12. Rapid self-healable poly(ethylene glycol) hydrogels formed by selective metal-phosphate interactions. (United States)

    Sato, Takeshi; Ebara, Mitsuhiro; Tanaka, Shinji; Asoh, Taka-Aki; Kikuchi, Akihiko; Aoyagi, Takao


    Rapid self-healable and biocompatible hydrogels were prepared using the selective formation of metal-ligand interactions between selected metal ions and phosphate end groups of poly(ethylene glycol) (PEG). The phosphate-terminated branch of PEG was synthesized via a substitution reaction of the hydroxyl end groups using phosphoryl chloride. The gelation and gel properties including rheological properties can be tuned by the careful selection of metal ions, branch numbers, and temperature. Especially, the gels rapidly formed by trivalent metal ions such as Fe(3+), V(3+), Al(3+), Ti(3+), and Ga(3+) have relatively small ionic radii. The ligand substitution rates also affected the repeatable autonomic healing ability. We have also demonstrated a gel-sol/sol-gel transition by switching the redox states of Fe(3+)/Fe(2+) ions. Learning from biological systems, the proposed phosphate-metal ion based self-healable hydrogels could become an attractive candidate for various biomedical and environmental applications.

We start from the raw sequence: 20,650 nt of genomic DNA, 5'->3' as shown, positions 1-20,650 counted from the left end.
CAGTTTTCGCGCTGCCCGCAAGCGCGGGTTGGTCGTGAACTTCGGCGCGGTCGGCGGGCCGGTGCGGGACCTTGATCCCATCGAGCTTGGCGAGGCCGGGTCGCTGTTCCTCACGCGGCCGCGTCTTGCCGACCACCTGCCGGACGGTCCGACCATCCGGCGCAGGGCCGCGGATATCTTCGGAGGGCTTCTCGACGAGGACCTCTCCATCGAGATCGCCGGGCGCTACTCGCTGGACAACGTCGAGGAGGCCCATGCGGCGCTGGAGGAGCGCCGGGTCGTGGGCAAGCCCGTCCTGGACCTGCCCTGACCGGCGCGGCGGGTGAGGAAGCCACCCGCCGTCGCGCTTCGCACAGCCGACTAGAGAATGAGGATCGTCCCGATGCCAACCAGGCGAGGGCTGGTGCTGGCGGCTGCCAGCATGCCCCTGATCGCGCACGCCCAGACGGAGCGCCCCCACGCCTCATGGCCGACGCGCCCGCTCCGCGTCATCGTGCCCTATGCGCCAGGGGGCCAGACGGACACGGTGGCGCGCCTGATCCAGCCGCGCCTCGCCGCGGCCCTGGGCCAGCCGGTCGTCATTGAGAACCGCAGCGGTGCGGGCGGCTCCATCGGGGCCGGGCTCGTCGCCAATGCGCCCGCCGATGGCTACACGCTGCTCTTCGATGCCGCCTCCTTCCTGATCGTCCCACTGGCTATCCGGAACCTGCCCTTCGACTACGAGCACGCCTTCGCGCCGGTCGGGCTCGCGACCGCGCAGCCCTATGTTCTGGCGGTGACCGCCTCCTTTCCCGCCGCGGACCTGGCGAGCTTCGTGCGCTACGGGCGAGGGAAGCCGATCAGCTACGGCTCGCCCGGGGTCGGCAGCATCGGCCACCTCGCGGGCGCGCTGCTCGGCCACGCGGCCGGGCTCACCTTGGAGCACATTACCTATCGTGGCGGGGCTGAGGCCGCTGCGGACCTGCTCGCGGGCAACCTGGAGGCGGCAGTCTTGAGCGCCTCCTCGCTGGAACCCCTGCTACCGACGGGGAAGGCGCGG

13. Calculation and validation of heat transfer coefficient for warm forming operations (United States)

    Omer, Kaab; Butcher, Clifford; Worswick, Michael


    In an effort to reduce the weight of their products, the automotive industry is exploring various hot forming and warm forming technologies. One critical aspect in these technologies is understanding and quantifying the heat transfer between the blank and the tooling. The purpose of the current study is twofold. First, an experimental procedure to obtain the heat transfer coefficient (HTC) as a function of pressure for the purposes of a metal forming simulation is devised. The experimental approach was used in conjunction with finite element models to obtain HTC values as a function of die pressure. The materials that were characterized were AA5182-O and AA7075-T6. Both the heating operation and warm forming deep draw were modelled using the LS-DYNA commercial finite element code. Temperature-time measurements were obtained from both applications. The results of the finite element model showed that the experimentally derived HTC values were able to predict the temperature-time history to within a 2% of the measured response. It is intended that the HTC values presented herein can be used in warm forming models in order to accurately capture the heat transfer characteristics of the operation.

  14. Impact of thermodynamic properties and heat loss on ignition of transportation fuels in rapid compression machines

    KAUST Repository

    Ahmed, Ahfaz